STRATFORD — I have loved the beautiful heart-aching ballad Send in the Clowns since Judy Collins recorded it in the 1970s. However, I’m not a big fan of A Little Night Music, Steven Sondheim’s romantic romp of mismatched couples in turn-of-the-century Sweden. Inspired by Ingmar Bergman’s 1955 cinematic comedy Smiles of a Summer Night, the musical adaptation is too ‘vaudevillian’ for my tastes. And this despite Hugh Wheeler’s award-winning book and Sondeim’s clever lyrics.
Nonetheless, the original 1973 Hal Prince produced/directed operetta at the Stratford Festival’s Avon Theatre through October 23 is a delightful and pleasing production thanks to director Gary Griffin (West Side Story, Evita, Camelot, 42nd Street, Antony & Cleopatra) and a strong cast.
The multiple-Tony winning musical’s plot resembles a British bedroom farce, albeit ornamented with intriguing music.
Widowed middle-aged lawyer Fredrik Egerman (Ben Carlson) is married to innocent 18-year-old Anne (Alexis Gordon). Nevertheless he still holds a candle for stage diva Désirée Armfeldt (Yanna McIntosh), daughter of Madame Armfeldt (Rosemary Dunsmore) and mother of Fredrika (Kimberly-Ann Truong). Désirée continues to love Fredrik long after their relationship has burned out, but is having an affair with the insanely jealous Count Carl-Magnus Malcolm (Juan Chioran). The flamboyant military dragoon flaunts his infidelity to his long-suffering wife Charlotte (Cynthia Dale), a school friend of Anne’s. Meanwhile, Fredrik’s son Henrik (Gabriel Antonacci) is studying for the Lutheran ministry while harbouring suppressed desire for his virginal stepmother. For the time being he contents himself with the more worldly maid Petra (Sara Farb). Everything comes undone during A Weekend in the Country as Madame Armfeldt watches the foolish lovesick antics unfold before her.
Throughout, a chorus of aristocrats — Sean Arbuckle, Barbara Fulton, Ayrin Mackie, Stephen Patterson and Jennifer Rider-Shaw — performs the vocal gymnastics of Sondheim’s demanding score (featuring complicated metres, unexpected pitch changes, counterpoint and polyphony) while mimicking the plot’s romantic convolutions.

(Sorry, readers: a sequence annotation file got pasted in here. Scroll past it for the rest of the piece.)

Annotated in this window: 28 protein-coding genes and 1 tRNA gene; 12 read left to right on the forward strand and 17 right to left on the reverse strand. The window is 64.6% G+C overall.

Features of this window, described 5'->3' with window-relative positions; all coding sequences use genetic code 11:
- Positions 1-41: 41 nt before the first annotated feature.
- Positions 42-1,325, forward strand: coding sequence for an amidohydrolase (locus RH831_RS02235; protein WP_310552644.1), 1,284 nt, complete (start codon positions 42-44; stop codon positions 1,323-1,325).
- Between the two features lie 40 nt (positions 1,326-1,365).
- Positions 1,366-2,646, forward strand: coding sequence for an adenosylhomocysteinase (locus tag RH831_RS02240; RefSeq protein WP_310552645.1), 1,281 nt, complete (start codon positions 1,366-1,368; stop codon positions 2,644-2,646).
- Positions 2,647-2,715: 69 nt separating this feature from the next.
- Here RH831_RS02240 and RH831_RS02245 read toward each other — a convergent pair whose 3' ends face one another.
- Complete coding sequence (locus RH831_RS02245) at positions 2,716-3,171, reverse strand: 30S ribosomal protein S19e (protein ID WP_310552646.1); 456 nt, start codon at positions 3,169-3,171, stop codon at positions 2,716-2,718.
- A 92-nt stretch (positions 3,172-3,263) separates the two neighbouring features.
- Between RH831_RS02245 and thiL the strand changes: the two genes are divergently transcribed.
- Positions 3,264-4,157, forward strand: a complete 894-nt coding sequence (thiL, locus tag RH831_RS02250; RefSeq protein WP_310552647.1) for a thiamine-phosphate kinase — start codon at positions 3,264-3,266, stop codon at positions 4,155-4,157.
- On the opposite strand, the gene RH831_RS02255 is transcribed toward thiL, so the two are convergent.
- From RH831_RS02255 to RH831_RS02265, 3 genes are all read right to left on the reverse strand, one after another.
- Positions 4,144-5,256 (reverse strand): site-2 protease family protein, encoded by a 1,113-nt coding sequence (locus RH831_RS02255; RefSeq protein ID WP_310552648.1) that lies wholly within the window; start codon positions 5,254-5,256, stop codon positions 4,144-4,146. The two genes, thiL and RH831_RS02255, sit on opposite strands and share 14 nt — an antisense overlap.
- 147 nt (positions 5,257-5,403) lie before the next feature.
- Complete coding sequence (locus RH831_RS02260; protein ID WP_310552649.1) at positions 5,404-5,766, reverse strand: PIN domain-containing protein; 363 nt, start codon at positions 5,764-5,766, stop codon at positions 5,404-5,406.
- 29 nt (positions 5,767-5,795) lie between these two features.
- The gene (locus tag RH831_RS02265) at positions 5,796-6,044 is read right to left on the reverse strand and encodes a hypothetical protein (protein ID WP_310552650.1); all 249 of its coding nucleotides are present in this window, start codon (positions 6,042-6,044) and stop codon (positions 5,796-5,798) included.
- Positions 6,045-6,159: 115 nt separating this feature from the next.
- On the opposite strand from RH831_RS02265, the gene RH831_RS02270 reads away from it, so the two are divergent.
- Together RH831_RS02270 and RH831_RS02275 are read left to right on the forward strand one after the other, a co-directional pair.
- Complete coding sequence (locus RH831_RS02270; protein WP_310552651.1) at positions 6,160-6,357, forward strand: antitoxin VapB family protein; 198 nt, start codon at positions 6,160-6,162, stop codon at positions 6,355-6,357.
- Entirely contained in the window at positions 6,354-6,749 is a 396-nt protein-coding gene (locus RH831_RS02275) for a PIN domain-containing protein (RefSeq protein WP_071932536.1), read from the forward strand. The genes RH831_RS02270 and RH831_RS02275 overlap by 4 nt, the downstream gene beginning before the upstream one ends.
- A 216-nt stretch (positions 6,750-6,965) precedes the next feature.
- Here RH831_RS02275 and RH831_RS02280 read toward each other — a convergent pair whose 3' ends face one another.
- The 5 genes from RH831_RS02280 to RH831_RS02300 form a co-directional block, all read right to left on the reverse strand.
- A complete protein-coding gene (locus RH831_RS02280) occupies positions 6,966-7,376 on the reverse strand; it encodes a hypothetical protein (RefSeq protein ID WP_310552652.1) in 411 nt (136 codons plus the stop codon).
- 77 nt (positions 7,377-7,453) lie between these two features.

The cast is anchored by Carlson. Whether playing Shakespeare’s Hamlet, Petruchio or Benedick or Captain von Trapp in The Sound of Music, he combines flawless acting with a sweet tenor when required.
Dale’s Charlotte is feisty and fetching. She’s more than a match to Chioran’s stylishly buffoonish Carl-Magnus.
Dunsmore is a regal Madame Armsfedt, a woman of sexual intrigue with ‘royalty.’
With such roles as Anne Frank and Shakespeare’s Cordelia behind her, Farb is slowly and steadily making her mark at Stratford. She delivers a solo of The Miller’s Son that challenges McIntosh’s Send in the Clowns for creating goosebumps.
As a divine Désirée, McIntosh confirms she’s as gifted assuming musical roles as she is classical roles.
The award for most unexpected performance goes to Antonacci as the angst-riddled Henrik. He generates wonderful stage chemistry with Gordon’s Anne.
Debra Hanson’s period costumes are lavish, but the point of her set — imposing industrial city smoke stacks in the first act — escapes me given the musical’s plot and themes. I trust they’re not intended as huge phallic symbols.
The production falls under the capable baton of musical director Franklin Brasz who conducts a must-hear 19-piece orchestra.
Local note: In her sophomore festival season, Kitchener’s Bethany Kovarik plays Osa. She also plays Sheila in Donna Feore’s A Chorus Line.
Tickets available at 1-800-567-1600 or online at stratford.festival.ca
(Featured image shows Cynthia Dale in A Little Night Music courtesy of the Stratford Festival)